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Fiber to Your Home

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In 2012 Google Fiber launched in Kansas City creating a Fiber to the Home (FTTh) network unlike anything consumers had seen before. The service offered increased bandwidth and high speeds (for uploads and downloads) for each resident – with entertainment driving the need for reliable internet. The success generated from Google Fiber shows FTTh deployment is achievable and accessible for cities when the design is right.

Flash-forward to 2020 and the needs of society have changed once again. Mass amounts of people are working, learning and streaming from home – highlighting the need for reliable and fast broadband once again. Video based products such as Zoom, Teams and Google Hangout have become a necessity, allowing work to be accomplished without ever leaving your home. However, some individuals face issues with video connectivity and quality – have a colleague with a frozen screen? They just might be in an area with poor broadband. Additionally, multiple users in a household are consuming data at the same time straining even the more robust networks.

However, we did not need a pandemic to tell us we needed FTTh. Cord cutters are still on the rise and streaming services such as Youtube, Hulu with Live TV and Sling TV have taken cable’s place. It’s not just streaming services though; smart homes have evolved from more than just an Alexa device. Our lights, thermostats and speakers are at our fingertips taking precious broadband capacity. FTTh could allow each individual home to gain the higher bandwidth capacity it desires and needs.

In a global crisis such as Covid-19, the need for fiber is crucial. Fiber allows individuals to connect online with family members and friends, stay current with the news and most importantly power the economy. In situations where citizens are forced to stay at home and businesses shift online how we stimulate the economy is through our networks. A strong internet connection allows us to shop online, make payments and earn money.

City of Springfield, MO Rolls out FTTh Network
BHC provided engineering services to facilitate the design, construction and implementation of a FTTh network in Springfield, MO connecting more than 113,000 residents with highspeed internet access. Geographic Information System (GIS) analysts performed address validation and construction ride-out efforts for the fiber design to assess constructability and accuracy of the design.

In order to finance the expansion, the City of Springfield leased part of the Springnet network to Century Link for 15-years. The system has additional dark fiber installed to be potentially leased to other internet providers and businesses. Construction of the network is planned to be completed in phases – ending in the fall of 2023.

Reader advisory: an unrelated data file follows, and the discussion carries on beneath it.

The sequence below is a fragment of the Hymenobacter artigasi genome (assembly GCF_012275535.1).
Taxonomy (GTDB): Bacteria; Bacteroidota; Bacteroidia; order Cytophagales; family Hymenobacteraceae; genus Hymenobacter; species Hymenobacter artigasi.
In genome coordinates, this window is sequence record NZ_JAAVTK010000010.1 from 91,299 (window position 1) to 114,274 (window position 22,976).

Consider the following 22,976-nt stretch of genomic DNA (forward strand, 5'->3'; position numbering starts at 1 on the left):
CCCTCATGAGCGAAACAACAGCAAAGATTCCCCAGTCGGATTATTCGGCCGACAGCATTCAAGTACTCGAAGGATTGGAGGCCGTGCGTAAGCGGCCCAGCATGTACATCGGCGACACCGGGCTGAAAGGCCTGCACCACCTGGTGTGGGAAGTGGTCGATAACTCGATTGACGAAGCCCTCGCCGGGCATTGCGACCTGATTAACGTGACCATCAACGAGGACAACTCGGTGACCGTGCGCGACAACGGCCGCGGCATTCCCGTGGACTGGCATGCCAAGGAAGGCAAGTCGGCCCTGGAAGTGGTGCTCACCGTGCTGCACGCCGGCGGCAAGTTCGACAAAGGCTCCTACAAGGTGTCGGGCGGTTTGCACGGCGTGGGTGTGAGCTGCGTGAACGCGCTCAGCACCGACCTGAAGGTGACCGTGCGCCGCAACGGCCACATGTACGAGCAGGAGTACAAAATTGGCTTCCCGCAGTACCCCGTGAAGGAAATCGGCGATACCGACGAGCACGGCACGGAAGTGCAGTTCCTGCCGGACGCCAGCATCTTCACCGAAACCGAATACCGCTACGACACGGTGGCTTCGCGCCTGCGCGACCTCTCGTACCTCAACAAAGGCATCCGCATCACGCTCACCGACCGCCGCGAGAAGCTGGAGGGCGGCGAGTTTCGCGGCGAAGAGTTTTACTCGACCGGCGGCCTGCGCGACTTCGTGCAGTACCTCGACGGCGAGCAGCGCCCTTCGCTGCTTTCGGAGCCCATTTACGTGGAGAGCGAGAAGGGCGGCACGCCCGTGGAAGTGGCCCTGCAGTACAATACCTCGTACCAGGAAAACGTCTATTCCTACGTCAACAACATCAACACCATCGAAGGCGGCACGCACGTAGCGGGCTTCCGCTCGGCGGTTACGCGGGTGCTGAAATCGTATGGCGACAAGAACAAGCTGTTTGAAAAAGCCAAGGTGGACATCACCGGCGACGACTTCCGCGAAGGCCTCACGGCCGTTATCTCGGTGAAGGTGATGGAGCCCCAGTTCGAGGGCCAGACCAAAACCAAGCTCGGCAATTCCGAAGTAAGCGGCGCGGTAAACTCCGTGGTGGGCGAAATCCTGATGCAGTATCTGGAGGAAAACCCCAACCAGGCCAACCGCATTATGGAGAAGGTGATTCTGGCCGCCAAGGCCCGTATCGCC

To Deploy or Not to Deploy?
Now is the time to deploy a FTTh networks. The technology is established, engineers possess the skills, contractors are capable, and capital can be attained. With Google Fibers program currently halted cities are now tasked with the do it yourself (DIY) mentality. Cities should feel confident deploying FTTh networks given the expertise of consultants in the market.

Communities looking for solutions for fiber connectivity should consider:

  • Public-private options that can utilize infrastructure incentives to attract a competitive fiber provider.
  • Communities served by an electric co-op can consider the utility lease back model referenced for Springfield, Missouri.
  • Options may exist to partner a competitive internet service provider with a carrier who provides fiber connectivity to the local school district to add a FTTh component.

BHC can help communities assess the options for bringing fiber and competition to their communities.

Carriers looking to serve a community, or to grow their business should consider:

  • Communities where the incumbent is not investing in updated infrastructure creating market opportunity.
  • Access to capital funds that are looking for long term investments in broadband service cash flow.
  • Public-private partnerships where public incentive in infrastructure investment can close the financial gap.
  • Partnership with electric co-ops who may not want to operate a consumer communications network.

BHC can provide an initial step, and that is a high-level network plan that includes budget level information to develop your business plan.  We can then get that plan to construction, and to revenue generating service.

BHC has been deploying fiber for 28 years across the United States. We understand the importance of providing a critical resource to a community currently underserved.  This game changing network will allow individuals the capability to work/learn/entertain from home without sacrificing quality, connectivity and bandwidth. Contact Matt Brungardt for more information.

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